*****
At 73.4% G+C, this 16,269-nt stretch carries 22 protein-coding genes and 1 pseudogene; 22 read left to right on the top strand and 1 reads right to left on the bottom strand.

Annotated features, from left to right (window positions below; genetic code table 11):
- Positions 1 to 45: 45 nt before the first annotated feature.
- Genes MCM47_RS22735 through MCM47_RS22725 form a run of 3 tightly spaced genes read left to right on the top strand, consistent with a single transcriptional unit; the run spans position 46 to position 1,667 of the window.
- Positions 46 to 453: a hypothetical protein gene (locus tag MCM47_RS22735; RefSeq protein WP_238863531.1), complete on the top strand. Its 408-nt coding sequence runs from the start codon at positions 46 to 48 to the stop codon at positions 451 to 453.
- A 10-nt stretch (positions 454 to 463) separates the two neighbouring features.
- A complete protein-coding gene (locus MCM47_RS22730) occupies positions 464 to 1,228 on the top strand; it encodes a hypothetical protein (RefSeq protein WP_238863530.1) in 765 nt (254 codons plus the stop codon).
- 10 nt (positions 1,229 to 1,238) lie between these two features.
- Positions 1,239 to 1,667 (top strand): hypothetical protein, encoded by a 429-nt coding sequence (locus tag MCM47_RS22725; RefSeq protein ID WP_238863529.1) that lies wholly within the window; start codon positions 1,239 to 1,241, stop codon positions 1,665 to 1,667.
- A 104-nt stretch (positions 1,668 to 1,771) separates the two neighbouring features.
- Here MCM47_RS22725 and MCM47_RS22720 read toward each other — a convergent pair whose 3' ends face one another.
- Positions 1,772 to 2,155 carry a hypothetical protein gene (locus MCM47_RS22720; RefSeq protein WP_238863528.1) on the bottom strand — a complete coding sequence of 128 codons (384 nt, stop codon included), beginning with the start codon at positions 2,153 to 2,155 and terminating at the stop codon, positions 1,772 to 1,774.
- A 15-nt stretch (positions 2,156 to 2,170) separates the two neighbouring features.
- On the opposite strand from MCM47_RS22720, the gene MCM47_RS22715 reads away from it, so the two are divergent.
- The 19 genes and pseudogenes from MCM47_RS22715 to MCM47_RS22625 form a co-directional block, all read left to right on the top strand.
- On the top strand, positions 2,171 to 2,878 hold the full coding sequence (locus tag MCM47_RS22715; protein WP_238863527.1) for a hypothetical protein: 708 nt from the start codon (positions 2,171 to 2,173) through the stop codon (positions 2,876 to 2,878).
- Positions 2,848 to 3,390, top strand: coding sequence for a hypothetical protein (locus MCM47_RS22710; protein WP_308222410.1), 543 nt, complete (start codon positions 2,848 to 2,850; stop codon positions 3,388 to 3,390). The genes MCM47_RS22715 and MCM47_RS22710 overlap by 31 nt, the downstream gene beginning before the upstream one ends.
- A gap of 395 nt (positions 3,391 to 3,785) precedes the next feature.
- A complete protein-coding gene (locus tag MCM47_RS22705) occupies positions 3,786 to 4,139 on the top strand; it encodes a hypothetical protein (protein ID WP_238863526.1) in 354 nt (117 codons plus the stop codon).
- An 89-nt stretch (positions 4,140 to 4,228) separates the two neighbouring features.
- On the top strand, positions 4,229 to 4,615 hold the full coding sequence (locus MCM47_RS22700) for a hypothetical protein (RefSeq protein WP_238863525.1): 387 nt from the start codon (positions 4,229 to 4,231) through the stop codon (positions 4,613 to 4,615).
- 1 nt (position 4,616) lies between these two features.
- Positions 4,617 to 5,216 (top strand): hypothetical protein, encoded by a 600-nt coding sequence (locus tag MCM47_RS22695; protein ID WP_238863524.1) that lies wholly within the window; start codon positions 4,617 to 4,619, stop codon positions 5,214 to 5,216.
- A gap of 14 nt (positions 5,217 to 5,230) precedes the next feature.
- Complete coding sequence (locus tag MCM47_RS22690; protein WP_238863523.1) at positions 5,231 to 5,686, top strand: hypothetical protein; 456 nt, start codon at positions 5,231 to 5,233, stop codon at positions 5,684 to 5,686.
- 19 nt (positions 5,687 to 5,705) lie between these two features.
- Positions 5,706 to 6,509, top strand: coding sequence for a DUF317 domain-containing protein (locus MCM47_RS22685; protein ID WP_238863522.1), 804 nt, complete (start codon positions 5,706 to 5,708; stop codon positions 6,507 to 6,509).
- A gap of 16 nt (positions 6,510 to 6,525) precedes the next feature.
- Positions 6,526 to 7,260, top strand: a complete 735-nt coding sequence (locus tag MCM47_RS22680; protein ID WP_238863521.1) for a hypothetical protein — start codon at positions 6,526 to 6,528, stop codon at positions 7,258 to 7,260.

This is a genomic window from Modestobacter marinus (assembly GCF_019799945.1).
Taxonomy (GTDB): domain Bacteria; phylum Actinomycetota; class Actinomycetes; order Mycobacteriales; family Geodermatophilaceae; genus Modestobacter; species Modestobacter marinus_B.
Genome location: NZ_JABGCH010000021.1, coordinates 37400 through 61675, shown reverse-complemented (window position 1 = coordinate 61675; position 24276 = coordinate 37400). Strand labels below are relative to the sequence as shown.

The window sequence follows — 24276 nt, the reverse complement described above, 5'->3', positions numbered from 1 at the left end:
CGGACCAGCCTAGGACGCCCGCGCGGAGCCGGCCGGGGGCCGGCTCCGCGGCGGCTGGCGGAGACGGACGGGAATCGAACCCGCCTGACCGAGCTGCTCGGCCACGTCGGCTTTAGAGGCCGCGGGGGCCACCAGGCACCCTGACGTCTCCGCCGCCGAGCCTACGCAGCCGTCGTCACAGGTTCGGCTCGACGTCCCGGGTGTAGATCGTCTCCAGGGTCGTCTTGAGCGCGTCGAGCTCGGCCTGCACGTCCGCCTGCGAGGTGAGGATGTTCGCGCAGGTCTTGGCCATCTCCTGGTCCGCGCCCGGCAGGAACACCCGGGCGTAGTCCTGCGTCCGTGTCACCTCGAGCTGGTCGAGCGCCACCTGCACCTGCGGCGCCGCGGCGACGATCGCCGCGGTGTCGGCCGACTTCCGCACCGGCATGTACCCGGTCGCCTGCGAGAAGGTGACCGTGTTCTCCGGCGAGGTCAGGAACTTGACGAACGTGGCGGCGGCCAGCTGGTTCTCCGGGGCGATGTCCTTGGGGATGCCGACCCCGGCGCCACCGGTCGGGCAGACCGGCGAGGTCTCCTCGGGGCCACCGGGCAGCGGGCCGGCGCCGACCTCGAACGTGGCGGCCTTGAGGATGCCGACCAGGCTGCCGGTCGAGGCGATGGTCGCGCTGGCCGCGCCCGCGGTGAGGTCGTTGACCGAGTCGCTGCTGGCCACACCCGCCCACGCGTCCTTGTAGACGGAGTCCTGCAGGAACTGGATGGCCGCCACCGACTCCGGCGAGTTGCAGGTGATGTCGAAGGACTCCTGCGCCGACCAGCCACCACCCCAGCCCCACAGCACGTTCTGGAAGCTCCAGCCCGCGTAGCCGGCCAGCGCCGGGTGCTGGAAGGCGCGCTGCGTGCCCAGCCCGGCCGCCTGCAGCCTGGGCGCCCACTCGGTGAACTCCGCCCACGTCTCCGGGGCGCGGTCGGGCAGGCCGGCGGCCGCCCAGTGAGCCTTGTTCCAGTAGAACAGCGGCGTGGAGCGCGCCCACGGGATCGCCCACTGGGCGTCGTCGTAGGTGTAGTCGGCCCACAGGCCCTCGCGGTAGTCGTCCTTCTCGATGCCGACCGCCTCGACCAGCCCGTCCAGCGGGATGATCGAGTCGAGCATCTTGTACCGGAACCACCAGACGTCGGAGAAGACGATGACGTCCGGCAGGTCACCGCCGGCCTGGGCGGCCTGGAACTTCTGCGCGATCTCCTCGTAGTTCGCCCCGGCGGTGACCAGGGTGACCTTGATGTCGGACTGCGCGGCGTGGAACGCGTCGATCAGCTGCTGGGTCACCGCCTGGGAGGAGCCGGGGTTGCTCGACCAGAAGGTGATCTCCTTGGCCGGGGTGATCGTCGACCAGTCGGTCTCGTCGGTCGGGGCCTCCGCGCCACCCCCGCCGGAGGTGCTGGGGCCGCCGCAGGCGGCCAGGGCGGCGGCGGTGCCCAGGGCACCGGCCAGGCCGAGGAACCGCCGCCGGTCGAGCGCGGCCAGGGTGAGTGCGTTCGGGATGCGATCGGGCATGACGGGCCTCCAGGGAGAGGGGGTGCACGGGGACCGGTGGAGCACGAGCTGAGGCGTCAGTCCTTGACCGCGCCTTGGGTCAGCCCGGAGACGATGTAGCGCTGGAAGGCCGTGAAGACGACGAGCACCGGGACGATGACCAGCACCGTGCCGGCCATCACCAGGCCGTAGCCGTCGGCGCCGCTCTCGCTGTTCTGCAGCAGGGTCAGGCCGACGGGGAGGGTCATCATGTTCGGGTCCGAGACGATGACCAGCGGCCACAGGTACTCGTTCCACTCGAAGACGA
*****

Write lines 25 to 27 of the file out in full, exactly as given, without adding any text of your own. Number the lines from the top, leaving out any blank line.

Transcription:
- Complete coding sequence (locus tag MCM47_RS22690; protein WP_238863523.1) at positions 5,231 to 5,686, top strand: hypothetical protein; 456 nt, start codon at positions 5,231 to 5,233, stop codon at positions 5,684 to 5,686.
- 19 nt (positions 5,687 to 5,705) lie between these two features.
- Positions 5,706 to 6,509, top strand: coding sequence for a DUF317 domain-containing protein (locus MCM47_RS22685; protein ID WP_238863522.1), 804 nt, complete (start codon positions 5,706 to 5,708; stop codon positions 6,507 to 6,509).